Study Setting: Data was collected from the health care providers including doctors, dentists, physiotherapists, pharmacists and nurses working at various hospitals and health care facilities all over Pakistan. Convenience sampling technique was used to recruit the participants.

A sample of 277 participants was recruited from the healthcare providers agreed to participate in the study. Participant who were working in hospitals as a health care providers including doctors, dentists, physiotherapists, pharmacists, nurses who are agreed to participate were included. However, those participants who refuse to the sign inform consent was not enrolled.

Data Collection Tool: A self-designed questionnaire was generated for the collection of data, consisting of two sections; first is comprising of demographics information such as age, gender, matrimonial status, level of education, specialty and province of present residence while second sections contains questions that were integrated to assess the attitudes, knowledge and practices (KAP) by pursuing the recommendations given by the  Chinese National Health Commission for clinical and community administration of COVID-19 outbreak8,13. The author developed the questioner that consist of total 26 different questions (Knowledge=11, Attitude=04, Practice=10).

Data Collection Procedure: The data was collected online through electronic   or e-questionnaire. The link of e- questionnaire was send to the health care providers through e-mails, WhatsApp and other popular social media applications.

Data Analysis Procedure: Version 2.0 of SPSS was used to perform data analysis. All the categorical variables were analyzed and presented in terms of frequency and percentiles. In addition to this, mean and standard deviations were presented for continuous variables. Inferential statistics were driven by performing person correlation to find out the association between Knowledge attitude and practice.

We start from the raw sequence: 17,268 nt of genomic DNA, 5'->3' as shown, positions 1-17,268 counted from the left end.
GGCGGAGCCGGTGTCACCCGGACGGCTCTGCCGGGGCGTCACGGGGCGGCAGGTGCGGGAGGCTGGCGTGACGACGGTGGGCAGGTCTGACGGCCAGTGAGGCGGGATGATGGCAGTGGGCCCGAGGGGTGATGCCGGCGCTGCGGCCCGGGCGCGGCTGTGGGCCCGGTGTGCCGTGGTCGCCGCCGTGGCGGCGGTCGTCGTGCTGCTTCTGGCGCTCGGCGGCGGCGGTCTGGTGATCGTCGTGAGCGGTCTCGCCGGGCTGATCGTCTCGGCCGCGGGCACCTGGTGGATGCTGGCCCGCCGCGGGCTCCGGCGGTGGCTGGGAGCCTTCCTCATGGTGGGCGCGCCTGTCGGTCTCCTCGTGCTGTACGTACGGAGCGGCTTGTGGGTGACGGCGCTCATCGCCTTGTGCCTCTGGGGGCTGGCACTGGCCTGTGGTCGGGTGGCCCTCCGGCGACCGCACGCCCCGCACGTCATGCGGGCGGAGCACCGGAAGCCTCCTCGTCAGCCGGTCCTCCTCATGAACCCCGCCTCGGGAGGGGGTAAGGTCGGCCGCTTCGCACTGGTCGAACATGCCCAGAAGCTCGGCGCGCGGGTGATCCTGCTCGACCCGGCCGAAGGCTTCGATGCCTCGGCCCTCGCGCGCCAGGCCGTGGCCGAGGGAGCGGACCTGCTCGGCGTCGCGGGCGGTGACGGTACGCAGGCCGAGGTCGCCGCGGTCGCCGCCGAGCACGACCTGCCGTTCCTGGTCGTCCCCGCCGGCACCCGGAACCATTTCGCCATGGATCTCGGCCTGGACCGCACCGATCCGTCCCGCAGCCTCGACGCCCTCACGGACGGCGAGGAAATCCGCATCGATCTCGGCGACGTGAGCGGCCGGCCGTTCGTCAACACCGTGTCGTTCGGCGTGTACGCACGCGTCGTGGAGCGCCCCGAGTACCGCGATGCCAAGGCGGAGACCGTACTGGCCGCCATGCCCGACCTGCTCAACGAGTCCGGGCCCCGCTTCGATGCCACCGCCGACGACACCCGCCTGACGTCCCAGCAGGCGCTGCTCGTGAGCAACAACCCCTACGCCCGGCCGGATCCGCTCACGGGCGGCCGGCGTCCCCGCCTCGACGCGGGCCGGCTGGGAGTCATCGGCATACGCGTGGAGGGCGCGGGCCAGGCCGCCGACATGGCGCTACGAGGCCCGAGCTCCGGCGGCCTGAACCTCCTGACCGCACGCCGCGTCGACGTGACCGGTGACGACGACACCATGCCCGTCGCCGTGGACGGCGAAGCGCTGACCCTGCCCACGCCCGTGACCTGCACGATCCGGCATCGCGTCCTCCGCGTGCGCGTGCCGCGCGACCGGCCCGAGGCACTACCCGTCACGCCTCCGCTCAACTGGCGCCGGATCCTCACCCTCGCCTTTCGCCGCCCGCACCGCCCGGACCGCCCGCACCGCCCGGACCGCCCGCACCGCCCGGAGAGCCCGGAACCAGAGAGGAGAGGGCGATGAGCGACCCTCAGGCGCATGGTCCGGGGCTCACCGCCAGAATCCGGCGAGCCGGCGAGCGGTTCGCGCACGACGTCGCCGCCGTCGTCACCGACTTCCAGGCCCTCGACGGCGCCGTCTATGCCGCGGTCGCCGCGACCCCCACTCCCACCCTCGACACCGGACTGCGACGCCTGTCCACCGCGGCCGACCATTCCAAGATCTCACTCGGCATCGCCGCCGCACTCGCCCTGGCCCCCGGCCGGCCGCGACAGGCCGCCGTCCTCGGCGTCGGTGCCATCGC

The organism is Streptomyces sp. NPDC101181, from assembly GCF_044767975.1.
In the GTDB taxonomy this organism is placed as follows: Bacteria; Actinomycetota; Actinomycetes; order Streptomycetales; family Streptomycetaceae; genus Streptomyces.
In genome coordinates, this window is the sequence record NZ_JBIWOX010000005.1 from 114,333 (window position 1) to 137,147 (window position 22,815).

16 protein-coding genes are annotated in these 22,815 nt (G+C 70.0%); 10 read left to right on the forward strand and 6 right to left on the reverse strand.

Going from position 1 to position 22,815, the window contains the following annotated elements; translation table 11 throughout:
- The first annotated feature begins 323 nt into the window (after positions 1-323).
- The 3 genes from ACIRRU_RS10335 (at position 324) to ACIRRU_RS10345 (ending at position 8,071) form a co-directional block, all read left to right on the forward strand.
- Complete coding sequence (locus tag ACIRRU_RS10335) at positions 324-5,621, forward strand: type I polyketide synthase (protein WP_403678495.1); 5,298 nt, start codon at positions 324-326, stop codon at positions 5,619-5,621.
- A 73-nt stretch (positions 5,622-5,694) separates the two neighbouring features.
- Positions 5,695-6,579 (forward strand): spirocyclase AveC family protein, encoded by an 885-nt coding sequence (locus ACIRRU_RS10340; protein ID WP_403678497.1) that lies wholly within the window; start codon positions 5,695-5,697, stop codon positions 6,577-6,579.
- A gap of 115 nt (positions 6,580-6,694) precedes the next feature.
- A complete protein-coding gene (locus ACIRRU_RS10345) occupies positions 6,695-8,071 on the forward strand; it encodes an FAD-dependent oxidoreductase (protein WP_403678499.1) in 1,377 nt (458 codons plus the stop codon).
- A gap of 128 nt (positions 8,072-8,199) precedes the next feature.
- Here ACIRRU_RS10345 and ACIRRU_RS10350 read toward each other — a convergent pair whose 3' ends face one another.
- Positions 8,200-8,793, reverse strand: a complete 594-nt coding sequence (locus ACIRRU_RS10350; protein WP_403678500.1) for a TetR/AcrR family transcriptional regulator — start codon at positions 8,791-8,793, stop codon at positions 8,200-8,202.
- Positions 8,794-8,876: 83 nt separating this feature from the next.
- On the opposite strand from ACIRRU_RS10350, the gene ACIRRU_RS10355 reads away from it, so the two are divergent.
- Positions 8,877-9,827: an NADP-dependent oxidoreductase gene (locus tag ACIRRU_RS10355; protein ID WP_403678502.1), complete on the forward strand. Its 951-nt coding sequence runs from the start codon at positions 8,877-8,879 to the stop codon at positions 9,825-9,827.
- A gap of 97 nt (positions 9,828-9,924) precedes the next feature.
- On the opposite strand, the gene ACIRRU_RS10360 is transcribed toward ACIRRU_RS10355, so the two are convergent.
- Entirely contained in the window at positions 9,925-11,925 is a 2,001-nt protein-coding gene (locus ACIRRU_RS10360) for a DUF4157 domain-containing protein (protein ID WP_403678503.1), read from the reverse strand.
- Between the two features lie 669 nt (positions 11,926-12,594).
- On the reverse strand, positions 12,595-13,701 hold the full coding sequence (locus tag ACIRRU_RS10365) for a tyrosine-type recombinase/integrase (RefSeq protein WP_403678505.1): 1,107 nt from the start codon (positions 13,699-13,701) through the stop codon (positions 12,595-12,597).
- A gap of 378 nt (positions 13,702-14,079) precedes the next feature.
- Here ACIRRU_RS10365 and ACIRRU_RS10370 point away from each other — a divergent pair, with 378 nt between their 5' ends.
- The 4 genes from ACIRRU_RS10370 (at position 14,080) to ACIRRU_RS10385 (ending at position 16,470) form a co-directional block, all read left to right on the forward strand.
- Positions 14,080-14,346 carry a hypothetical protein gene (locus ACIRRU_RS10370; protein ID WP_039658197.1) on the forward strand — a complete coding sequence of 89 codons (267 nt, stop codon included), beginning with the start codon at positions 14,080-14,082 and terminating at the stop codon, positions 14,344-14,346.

Ethical Consideration: The ethical review committee of respective institution was requested to grant permission for the research project. Moreover, an informed consent was taken from all the participants to maintaining that their participation is voluntary, and their information provided by them shall be kept confidential. Furthermore, participants were given the full right to cease their participation form the study at any time.


The study was conducted to assess the knowledge, attitude and practices regarding Covid19 among the health care providers of Pakistan. Descriptive statistics revealed that 55.6 percent participants were male while 54.4 percent were female. However, the large number of the participants unanimously belongs to the age bracket of 23-33 years making up 91 percent of the total sample size. Moreover, 71 percent of the participant were unmarried (n=197) and 46 percent of them were residing in the province of Sindh. Further demographic details are expressed in table 1;

Assessment of Knowledge towards COVID-19

Knowledge was appraised by the questions focusing on the sign & symptoms, mode of transmission and prevention strategy. Each response was consisting of “Yes” and “No” where the “yes” was assigned 1 score and “No” with 0. The maximum score on the scale of knowledge questionnaire was (11) while minimum was zero. Similarly, 6 and scores below were counted as in-adequate knowledge; however, score of 7 and above was graded to adequate knowledge. All the individual scores were summed up to calculate the total score. Out of 277 participants, (n=11, 4%) were within the scale of inadequate knowledge, whereas (n=266, 96%) were found in scale of adequate knowledge regarding COVID-19. poor knowledge was observed in the response of question relating to symptoms (question 1-4), mode of transmission of COVID-19 (question 5-7) and prevention strategy (question 8- 11). The frequency of the respondent correctly answered these questions was 84.5, 70, 96 and 66.4% for symptoms while 51.3, 87.4, 98.9 and 81.9% for the mode of transmission respectively. Whereas the correct answer for the prevention strategies were 81.9, 53.8, 97.5

Table 2: Response to COVID-19 Knowledge items
COVID-19 Knowledge item Yes No
N (%) N (%)
Do you agree that the major clinical symptoms of coronavirus (COVID-19) are fever, fatigue, dry cough, and muscular pain (myalgia)? 234(84.5) 43(15.5)
Disparate the usual cold, nasal congestion, runny nose (rhinorrhea), and sneezing are not common in patients suffering from COVID-19 virus. 194(70) 83(30)
Currently there is no effectual remedy for COVID-19, but initial symptomatic and suggestive treatment may help majority patients recover from the infection. 266(96) 11(4)
Not all patients with COVID-19 will go down with severe cases. Patients who are elderly, suffering from chronic disease including obesity are more prone to be severe cases. 184(66.4) 93(33.6)
Eating or exposure to wild pets would responsible to get infected by    the COVID-19 virus. 142(51.3) 135(48.7)
Persons with COVID-19 may not spread the virus among others when a fever is absent 35(12.6) 242(87.4)
The COVID-19 virus spreads through the respiratory droplets of infected patient 274(98.9) 03(1.1)